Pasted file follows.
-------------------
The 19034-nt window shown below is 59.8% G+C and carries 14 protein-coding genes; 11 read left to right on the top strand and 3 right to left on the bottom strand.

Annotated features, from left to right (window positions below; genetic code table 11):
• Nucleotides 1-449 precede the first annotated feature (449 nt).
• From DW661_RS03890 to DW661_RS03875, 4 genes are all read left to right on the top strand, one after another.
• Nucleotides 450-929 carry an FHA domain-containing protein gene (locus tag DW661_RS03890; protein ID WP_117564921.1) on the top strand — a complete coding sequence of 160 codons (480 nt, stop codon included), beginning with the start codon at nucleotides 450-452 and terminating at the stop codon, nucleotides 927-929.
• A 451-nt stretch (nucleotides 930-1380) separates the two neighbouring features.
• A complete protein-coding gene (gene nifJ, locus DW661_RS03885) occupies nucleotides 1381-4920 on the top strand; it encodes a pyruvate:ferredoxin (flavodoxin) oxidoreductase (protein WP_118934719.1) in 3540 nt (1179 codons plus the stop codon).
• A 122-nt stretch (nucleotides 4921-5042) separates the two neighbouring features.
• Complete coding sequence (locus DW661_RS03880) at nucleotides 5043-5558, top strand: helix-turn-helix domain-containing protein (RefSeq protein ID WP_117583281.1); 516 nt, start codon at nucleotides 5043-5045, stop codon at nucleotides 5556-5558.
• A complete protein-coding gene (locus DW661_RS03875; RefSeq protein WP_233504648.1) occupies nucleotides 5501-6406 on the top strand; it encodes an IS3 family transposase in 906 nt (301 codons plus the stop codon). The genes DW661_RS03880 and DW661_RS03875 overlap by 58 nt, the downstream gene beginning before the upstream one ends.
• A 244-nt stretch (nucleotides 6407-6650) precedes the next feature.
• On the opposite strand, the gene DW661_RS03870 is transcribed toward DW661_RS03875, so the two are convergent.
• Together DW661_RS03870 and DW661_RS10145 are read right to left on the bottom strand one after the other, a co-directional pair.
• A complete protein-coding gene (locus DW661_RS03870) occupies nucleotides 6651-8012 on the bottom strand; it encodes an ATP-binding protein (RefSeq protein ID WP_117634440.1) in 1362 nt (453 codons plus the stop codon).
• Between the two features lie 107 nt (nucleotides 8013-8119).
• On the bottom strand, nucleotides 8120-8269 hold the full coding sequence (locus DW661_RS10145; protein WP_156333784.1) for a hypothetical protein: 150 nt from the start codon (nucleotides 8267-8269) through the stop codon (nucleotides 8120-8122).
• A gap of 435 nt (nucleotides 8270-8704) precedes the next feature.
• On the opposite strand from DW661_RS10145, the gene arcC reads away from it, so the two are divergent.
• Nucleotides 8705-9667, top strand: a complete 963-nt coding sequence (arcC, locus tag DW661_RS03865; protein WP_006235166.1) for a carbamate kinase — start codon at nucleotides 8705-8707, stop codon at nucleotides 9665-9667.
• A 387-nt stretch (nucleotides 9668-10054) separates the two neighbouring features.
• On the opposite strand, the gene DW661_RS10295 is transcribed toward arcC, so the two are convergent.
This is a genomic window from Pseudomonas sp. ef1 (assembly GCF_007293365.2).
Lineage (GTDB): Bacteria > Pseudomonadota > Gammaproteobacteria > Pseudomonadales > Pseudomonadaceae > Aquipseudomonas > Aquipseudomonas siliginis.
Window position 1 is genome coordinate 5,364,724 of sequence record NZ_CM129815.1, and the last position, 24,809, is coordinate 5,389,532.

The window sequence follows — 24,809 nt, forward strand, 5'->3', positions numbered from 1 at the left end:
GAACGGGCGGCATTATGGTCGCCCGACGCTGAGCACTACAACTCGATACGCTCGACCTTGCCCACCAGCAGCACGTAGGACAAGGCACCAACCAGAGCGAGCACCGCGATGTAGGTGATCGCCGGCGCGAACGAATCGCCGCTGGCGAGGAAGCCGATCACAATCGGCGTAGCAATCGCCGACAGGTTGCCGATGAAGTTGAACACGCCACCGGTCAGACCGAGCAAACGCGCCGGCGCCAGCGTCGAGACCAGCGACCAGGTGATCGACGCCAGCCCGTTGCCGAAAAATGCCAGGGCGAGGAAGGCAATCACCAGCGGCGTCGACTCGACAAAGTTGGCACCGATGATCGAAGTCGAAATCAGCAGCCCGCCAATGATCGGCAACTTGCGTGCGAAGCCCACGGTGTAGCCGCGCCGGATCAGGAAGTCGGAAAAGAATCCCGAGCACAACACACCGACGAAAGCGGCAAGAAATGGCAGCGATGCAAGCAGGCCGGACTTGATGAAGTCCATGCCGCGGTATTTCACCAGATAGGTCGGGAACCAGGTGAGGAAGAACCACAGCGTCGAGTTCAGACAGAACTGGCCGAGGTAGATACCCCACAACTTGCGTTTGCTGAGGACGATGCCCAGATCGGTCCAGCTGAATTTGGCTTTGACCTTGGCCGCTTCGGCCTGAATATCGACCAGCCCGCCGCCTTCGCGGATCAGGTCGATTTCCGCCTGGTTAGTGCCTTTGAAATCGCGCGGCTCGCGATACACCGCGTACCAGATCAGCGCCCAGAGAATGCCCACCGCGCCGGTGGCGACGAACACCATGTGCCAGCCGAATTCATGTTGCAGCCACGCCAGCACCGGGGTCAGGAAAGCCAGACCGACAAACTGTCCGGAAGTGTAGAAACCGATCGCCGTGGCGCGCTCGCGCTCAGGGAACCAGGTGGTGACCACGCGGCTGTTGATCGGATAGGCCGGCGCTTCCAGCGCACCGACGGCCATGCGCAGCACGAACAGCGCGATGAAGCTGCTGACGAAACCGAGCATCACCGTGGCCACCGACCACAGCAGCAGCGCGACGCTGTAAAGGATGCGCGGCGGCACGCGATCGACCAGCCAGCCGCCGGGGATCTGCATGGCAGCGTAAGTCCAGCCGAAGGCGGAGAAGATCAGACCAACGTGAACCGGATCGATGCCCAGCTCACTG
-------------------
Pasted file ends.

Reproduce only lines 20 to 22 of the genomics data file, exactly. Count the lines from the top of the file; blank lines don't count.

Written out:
• A 387-nt stretch (nucleotides 9668-10054) separates the two neighbouring features.
• On the opposite strand, the gene DW661_RS10295 is transcribed toward arcC, so the two are convergent.
This is a genomic window from Pseudomonas sp. ef1 (assembly GCF_007293365.2).